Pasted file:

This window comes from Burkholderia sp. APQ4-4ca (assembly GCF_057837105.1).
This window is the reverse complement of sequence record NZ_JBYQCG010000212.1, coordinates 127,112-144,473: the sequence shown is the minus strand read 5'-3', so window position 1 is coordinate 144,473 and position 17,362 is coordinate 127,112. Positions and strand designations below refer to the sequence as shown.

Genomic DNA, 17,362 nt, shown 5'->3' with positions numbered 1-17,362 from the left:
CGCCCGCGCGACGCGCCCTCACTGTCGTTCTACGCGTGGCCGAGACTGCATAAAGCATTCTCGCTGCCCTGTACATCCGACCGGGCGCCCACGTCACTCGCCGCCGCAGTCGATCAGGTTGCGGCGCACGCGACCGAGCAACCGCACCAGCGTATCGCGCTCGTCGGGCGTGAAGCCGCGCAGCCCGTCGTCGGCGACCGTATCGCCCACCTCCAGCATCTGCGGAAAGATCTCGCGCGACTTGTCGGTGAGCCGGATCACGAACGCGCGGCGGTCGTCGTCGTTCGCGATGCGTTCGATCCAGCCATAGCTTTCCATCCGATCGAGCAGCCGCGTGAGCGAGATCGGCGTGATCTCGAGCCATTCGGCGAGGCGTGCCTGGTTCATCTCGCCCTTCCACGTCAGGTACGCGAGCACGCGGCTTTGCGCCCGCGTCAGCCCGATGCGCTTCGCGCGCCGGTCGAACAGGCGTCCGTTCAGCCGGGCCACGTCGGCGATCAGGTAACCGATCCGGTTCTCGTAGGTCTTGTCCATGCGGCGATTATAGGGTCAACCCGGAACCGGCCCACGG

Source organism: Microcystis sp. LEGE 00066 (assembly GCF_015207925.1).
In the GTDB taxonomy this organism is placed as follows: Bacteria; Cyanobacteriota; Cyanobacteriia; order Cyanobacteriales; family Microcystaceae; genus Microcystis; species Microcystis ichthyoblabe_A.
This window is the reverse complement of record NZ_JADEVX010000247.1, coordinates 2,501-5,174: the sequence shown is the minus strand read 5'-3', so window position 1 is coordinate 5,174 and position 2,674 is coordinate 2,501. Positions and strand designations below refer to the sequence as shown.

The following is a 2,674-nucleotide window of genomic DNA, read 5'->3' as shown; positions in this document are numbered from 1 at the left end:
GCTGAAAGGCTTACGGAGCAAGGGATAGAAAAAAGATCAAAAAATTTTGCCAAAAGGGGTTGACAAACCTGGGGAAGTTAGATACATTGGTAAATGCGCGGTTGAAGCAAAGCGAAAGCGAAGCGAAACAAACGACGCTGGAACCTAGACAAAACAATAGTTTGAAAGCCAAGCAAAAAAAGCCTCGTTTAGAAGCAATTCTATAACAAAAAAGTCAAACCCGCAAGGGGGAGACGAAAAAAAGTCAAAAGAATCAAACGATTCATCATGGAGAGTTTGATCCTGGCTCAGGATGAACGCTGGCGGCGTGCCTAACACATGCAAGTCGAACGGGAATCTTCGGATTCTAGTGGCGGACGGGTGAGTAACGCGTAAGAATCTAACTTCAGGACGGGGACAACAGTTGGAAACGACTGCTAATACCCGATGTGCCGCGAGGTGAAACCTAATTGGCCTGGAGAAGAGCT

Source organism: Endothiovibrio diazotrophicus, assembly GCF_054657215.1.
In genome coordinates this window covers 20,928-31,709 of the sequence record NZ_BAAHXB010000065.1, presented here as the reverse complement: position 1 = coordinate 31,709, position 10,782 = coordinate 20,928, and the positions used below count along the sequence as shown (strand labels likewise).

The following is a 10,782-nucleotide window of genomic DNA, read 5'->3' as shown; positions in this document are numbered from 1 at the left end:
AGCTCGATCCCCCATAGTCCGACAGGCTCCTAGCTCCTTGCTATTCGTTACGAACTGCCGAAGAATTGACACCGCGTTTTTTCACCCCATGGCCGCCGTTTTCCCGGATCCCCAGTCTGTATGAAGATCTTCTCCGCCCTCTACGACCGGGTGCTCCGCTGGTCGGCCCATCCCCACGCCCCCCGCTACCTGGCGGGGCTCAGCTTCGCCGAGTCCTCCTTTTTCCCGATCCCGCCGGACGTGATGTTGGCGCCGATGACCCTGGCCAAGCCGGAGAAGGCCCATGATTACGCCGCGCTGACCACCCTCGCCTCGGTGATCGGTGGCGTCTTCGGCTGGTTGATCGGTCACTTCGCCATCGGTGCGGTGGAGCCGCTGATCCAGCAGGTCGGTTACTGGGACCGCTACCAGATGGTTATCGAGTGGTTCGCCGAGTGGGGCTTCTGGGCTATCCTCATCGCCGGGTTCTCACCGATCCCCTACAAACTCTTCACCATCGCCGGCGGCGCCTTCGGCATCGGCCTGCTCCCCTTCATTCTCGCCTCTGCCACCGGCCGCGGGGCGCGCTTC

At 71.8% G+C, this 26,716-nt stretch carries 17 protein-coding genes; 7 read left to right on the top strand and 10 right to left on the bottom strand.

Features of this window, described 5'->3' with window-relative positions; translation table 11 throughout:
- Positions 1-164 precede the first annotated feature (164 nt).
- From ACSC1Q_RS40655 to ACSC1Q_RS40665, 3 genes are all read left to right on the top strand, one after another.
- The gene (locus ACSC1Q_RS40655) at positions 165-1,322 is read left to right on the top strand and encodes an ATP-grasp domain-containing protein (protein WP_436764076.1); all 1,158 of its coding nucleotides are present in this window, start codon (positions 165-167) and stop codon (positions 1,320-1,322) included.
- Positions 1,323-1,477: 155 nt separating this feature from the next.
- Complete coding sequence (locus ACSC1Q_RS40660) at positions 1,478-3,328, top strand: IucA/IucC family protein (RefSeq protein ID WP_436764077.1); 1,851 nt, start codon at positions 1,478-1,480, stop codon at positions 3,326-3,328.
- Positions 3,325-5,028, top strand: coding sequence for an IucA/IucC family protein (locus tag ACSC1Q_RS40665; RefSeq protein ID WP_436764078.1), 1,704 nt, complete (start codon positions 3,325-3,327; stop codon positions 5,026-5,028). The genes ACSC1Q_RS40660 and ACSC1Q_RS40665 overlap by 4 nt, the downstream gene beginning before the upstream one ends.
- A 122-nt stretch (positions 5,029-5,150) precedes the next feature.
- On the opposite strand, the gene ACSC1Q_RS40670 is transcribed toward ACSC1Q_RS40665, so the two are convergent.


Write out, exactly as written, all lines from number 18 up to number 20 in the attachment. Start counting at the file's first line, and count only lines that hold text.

- The gene (locus ACSC1Q_RS40655) at positions 165-1,322 is read left to right on the top strand and encodes an ATP-grasp domain-containing protein (protein WP_436764076.1); all 1,158 of its coding nucleotides are present in this window, start codon (positions 165-167) and stop codon (positions 1,320-1,322) included.
- Positions 1,323-1,477: 155 nt separating this feature from the next.
- Complete coding sequence (locus ACSC1Q_RS40660) at positions 1,478-3,328, top strand: IucA/IucC family protein (RefSeq protein ID WP_436764077.1); 1,851 nt, start codon at positions 1,478-1,480, stop codon at positions 3,326-3,328.